O if the spirit of Embury, of Captain Webb, of John Nelson, were to come down upon all our local ministers, how soon would these "wilderness places blossom like the rose!" The lanes and alleys, the highways and hedges, the wharves and precincts of these and other cities and towns would ring with the glad sounds of salvation. At this time there seems to be a peculiar demand for this very agency. The South has been subdued, its territories laid waste, but liberty, thank Heaven! is triumphant. Now, in the reorganization of that country, the Church, as well as the State, has a great work to do. It will be impossible for the authorities of the Church to send a sufficient number of laborers to meet the existing demands in

those moral as well as physical wastes. Here, then, is a new and a vast field for our brethren in the local ministry; vast multitudes of Yankees will doubtless avail themselves of this opportunity to better their condition by emigrating southward. Among them there will be a goodly proportion of Methodists. and of local preachers. Let them then, following this southward tide of emigration, go into those desolations; let them there lift up the standard of the cross, let them gather whites and blacks and all colors around them in every neighborhood where they may reside, and preach to them a free, untrain meled Gospel, and the results will be glorious.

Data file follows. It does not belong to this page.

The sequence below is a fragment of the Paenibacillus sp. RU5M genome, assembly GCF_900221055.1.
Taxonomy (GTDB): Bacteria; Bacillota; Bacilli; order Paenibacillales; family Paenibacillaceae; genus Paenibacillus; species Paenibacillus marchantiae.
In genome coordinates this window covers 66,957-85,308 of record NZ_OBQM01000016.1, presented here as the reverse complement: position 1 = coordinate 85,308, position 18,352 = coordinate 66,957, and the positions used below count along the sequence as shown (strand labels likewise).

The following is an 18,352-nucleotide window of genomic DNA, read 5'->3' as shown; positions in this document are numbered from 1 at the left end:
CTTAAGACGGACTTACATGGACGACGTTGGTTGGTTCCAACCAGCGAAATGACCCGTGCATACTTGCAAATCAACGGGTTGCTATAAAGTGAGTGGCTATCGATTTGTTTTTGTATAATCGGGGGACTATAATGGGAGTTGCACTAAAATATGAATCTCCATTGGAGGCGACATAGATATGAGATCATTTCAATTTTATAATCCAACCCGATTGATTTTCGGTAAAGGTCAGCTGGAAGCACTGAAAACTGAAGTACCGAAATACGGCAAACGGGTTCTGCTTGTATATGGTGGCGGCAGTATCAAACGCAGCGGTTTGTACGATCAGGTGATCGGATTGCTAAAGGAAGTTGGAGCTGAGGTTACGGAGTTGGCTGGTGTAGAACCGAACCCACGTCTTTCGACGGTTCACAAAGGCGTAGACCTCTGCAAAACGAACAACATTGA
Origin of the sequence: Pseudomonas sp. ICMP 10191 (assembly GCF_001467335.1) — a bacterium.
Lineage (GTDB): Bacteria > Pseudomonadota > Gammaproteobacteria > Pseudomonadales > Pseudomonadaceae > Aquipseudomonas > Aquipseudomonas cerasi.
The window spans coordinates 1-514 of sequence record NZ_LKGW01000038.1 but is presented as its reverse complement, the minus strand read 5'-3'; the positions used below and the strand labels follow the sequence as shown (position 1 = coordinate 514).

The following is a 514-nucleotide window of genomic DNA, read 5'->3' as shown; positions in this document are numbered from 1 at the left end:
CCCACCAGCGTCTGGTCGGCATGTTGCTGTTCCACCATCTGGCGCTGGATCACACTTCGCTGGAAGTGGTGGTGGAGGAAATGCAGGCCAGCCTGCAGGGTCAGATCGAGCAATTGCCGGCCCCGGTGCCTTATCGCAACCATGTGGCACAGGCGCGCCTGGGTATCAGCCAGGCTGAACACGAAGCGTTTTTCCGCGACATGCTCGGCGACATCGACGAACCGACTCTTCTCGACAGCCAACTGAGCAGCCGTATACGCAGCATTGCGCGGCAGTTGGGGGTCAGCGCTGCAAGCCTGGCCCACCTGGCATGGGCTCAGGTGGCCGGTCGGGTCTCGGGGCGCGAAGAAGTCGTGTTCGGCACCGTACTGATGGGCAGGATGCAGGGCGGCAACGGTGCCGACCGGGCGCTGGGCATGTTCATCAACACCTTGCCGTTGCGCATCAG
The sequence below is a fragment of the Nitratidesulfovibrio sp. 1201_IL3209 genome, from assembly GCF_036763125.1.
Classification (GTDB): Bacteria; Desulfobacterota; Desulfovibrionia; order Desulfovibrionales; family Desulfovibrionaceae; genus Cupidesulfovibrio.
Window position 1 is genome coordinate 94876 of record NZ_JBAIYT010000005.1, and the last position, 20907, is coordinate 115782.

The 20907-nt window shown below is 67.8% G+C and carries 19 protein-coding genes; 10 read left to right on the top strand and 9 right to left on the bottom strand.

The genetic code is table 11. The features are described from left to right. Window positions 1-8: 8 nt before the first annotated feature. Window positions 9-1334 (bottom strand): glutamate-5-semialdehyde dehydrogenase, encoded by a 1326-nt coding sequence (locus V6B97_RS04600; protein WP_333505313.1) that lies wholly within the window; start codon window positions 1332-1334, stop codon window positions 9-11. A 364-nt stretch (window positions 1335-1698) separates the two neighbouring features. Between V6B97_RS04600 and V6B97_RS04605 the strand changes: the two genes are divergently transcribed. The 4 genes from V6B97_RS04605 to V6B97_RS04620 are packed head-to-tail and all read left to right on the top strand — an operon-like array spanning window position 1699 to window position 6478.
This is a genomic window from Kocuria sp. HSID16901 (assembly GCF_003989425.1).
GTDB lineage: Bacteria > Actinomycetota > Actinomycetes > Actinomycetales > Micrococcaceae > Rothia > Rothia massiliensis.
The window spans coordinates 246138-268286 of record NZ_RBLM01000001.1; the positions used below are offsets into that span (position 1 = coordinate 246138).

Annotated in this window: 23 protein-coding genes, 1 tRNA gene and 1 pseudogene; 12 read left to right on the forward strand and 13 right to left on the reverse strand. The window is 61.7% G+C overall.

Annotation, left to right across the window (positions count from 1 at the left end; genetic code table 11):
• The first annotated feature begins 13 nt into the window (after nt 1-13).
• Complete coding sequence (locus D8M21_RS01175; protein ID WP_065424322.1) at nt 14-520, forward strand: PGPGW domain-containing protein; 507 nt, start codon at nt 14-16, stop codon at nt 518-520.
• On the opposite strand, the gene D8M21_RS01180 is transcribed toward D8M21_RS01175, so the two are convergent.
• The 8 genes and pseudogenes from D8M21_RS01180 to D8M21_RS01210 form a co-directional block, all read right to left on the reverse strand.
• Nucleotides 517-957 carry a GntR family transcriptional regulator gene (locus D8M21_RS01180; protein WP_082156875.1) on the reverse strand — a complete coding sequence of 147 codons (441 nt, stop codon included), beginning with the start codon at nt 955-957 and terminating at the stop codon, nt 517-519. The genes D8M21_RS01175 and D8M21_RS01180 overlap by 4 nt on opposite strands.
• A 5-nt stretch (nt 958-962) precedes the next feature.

It is a fact that in all periods of our history, both in England and America, the local ministers have largely outnumbered the regular itinerants in our Church. What does this historical fact seem to teach? To our mind it seems to indicate that while the regularly appointed pastors of the Church are to occupy the centers of the various positions of labor, the local ministry are to move around those centers, sweeping the whole circumference of the field, and leaving no point unvisited or uncared for. If this agency were properly employed, there would not be a community in the land destitute of an occasional if not a regular visitation of a gospel minister. The laborers, at least the so-called laborers, are many. In the territory embraced by our conferences there are reported 8,205 local, and 6,821 traveling ministers; in all, 15,026. Now with this force at the command of the authorities of the Church, what a vast amount of work may be accomplished! Reckoning one fifth of the whole population of the country as falling properly under our care, they can furnish a minister to about every four hundred persons. Or if it is assumed that one third of the population we are responsible for, they can furnish a minister to every seven hundred persons. But while we regard all this as true, it is also true that very many of our local brethren do not preach a half-dozen times in the course of the year, are rusting out, or fretting out, for the want of something to do; or rather for the want of a plan or organization to do the work which it is imperatively demanded should be done. Now where is the remedy for this state of things? We answer, This large force needs organization. We do not mean to say that the body of our local ministry